As noted, July saw market returns broadening out from the “Magnificent Seven”
MEME consists of 25 equal-weighted U.S. stocks that exhibit a combination of elevated social media activity and high short interest. The fund’s underlying index rebalances every two weeks, meaning it can dynamically adjust into stocks that are exhibiting meme-like characteristics. In other words, this rally isn’t simply about euphoria in meme stocks, as the underlying holdings in MEME have continually changed over the course of the year. Instead, the rally in meme names may be more reflective of how our theme of the bulls being back in charge is playing out. Investors interested in boosting their potential upside, albeit with higher volatility than the broader market, may find MEME to be an attractive opportunity.
1 GICS (Global Industry Classification Standard) is defined as an industry classification standard developed by MSCI in collaboration with Standard & Poors (S&P).
2 The Magnificent Seven is defined as a term used for a group of 7 stocks, Apple Inc., Microsoft Corp., Alphabet Inc., Amazon.com Inc., Nvidia Corp., Tesla Inc. and Meta Platforms Inc.
Investors should consider the investment objectives, risk, charges and expenses carefully before investing. For a prospectus or summary prospectus with this and other information about Roundhill ETFs please call 1-855-561-5728 or visit the website at www.roundhillinvestments.com/etf/. Read the prospectus or summary prospectus carefully before investing.
Investing involves risk, including possible loss of principal. Meme stocks are stocks whose trading volume increases not necessarily because of a company’s performance, but because of social media attention which may result from a variety of factors unrelated to the company’s performance, financial position, or other business fundamentals. As a result, meme stocks are prone to high volatility which may be a result of panic selling. Because meme stocks are heavily dependent on investor sentiment and opinion, they may be overpriced in comparison to the company’s fundamentals, resulting in losses to the Fund. The Fund’s investment strategy relies heavily on social media analytics, which are relatively new and untested. “Social media” is an umbrella term that encompasses various activities that integrate technology, social interaction and content creation. Investing in companies based on social media analytics involves the potential risk of market manipulation because social media posts may be made with an intent to inflate, or otherwise manipulate, the public perception of a company stock or other investment. Investments made in small and mid-capitalization companies may be more volatile and less liquid due to limited resources or product lines and more sensitive to economic factors.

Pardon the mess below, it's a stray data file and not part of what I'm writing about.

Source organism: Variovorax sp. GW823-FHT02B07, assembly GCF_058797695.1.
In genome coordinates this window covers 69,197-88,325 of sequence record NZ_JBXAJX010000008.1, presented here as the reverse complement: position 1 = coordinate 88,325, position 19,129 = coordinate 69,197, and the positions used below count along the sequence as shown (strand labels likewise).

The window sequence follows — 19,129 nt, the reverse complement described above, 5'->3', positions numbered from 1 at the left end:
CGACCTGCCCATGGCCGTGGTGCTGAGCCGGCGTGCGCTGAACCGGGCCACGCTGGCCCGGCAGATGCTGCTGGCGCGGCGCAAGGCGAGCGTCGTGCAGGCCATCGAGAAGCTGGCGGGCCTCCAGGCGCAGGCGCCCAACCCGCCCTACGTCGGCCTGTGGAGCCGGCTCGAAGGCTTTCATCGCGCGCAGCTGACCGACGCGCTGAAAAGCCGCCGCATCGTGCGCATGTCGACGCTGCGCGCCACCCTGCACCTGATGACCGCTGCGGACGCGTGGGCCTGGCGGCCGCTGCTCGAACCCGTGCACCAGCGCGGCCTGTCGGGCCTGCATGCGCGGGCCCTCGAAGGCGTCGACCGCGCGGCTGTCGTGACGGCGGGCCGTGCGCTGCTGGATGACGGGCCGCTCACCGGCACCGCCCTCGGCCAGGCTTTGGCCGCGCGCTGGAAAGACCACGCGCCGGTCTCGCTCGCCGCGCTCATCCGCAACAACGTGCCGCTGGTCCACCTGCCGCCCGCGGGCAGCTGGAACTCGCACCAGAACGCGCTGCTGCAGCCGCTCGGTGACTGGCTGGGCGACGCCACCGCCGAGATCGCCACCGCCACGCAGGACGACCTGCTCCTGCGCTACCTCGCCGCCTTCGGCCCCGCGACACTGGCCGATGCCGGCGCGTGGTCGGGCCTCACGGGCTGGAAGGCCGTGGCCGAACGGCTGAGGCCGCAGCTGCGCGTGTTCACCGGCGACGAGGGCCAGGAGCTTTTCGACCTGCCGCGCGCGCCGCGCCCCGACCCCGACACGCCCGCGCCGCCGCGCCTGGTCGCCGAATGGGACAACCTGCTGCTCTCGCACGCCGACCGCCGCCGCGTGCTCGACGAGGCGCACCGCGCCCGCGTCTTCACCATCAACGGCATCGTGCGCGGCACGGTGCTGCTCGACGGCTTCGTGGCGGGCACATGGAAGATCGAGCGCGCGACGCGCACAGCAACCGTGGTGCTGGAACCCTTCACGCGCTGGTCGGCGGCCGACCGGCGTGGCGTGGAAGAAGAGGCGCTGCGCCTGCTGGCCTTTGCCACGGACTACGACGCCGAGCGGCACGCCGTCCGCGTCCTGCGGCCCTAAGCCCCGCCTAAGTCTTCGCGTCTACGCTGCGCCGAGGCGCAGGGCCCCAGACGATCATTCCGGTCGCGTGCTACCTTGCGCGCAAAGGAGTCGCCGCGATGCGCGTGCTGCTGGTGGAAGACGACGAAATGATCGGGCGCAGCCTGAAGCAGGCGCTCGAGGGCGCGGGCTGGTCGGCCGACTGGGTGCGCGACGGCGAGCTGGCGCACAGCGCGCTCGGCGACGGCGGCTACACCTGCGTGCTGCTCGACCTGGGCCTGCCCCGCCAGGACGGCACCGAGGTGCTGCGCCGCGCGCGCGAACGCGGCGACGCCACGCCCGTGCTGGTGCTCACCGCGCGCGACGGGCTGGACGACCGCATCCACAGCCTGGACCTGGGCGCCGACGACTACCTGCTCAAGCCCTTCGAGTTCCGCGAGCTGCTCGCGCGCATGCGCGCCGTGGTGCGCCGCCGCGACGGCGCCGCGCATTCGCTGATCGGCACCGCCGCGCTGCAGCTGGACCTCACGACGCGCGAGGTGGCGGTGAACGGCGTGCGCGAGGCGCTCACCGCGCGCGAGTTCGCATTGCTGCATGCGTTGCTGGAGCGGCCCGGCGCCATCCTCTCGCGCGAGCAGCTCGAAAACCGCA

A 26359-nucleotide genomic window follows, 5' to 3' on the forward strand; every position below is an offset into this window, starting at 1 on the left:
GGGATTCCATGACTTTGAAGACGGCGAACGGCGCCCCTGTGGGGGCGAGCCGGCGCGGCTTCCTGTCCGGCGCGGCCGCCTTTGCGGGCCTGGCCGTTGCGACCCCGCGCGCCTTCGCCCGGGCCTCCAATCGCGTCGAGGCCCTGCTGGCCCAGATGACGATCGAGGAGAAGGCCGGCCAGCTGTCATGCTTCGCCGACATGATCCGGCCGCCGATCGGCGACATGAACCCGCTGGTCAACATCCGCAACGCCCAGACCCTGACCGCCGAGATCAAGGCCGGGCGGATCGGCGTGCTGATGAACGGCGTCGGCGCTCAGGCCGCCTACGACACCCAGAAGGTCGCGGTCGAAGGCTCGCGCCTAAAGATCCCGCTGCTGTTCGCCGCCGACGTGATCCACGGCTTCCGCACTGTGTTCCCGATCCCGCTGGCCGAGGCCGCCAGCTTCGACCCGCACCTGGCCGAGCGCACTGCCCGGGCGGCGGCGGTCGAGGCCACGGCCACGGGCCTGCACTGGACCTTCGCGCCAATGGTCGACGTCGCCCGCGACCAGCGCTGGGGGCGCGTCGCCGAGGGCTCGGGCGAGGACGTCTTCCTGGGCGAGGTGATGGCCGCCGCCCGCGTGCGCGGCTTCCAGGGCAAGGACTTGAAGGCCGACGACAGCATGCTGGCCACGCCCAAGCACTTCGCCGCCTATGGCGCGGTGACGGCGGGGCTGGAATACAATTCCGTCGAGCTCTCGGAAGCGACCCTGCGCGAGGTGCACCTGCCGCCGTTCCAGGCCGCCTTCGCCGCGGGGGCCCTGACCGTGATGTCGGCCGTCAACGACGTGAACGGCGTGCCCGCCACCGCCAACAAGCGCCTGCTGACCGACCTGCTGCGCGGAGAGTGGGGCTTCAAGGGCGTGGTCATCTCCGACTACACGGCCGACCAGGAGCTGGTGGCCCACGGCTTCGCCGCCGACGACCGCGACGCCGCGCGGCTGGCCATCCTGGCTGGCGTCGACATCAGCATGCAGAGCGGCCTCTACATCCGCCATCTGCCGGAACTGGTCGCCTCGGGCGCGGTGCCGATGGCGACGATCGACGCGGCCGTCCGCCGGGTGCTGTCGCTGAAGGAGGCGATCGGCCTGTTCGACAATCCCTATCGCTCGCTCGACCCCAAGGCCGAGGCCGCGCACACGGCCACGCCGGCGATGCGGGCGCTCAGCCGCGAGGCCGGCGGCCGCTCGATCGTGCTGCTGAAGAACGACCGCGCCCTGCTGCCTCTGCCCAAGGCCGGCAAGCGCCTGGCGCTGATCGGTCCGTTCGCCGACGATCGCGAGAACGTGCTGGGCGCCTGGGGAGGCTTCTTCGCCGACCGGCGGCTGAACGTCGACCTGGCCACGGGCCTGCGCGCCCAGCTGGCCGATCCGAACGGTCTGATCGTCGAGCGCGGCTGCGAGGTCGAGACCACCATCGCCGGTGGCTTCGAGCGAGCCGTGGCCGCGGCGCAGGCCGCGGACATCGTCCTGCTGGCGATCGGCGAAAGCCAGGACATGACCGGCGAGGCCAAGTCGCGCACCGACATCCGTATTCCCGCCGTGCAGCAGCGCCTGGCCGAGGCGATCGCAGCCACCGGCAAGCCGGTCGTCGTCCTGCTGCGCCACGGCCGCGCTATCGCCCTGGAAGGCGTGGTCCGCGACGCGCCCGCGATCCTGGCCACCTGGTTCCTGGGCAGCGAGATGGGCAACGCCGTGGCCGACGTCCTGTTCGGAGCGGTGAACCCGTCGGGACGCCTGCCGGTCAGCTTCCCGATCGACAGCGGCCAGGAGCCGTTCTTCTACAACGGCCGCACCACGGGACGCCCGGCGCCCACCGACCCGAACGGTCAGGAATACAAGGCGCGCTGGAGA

Fund investments will be concentrated in an industry or group of industries, and the value of Fund shares may be more risky and fall more than diversified funds. Depositary receipts, including ADRs, involve risks similar to those associated with investments in foreign securities, such as changes in political or economic conditions of other countries and changes in the exchange rates of foreign currencies and may not provide a return that corresponds precisely with that of the underlying shares. The Fund may invest in equity securities of SPACs, which raise assets to seek potential acquisition opportunities. Unless and until an acquisition is completed, a SPAC generally invests its assets in U.S. government securities, money market securities, and cash. Because SPACs have no operating history or ongoing business other than seeking acquisitions, the value of their securities is particularly dependent on the ability of the entity’s management to identify and complete a profitable acquisition. There is no guarantee that the SPACs in which the Fund invests will complete an acquisition or that any acquisitions that are completed will be profitable. As an ETF, the fund may trade at a premium or discount to NAV. Shares of any ETF are bought and sold at market price (not NAV) and are not individually redeemed from the Fund. Due to the costs of buying or selling Shares, including brokerage commissions imposed by brokers and bid/ask spreads, frequent trading of Shares may significantly reduce investment results and an investment in Shares may not be advisable for investors who anticipate regularly making small investments. The Fund is a recently organized investment company with no operating history. Please see the prospectus for details of these and other risks.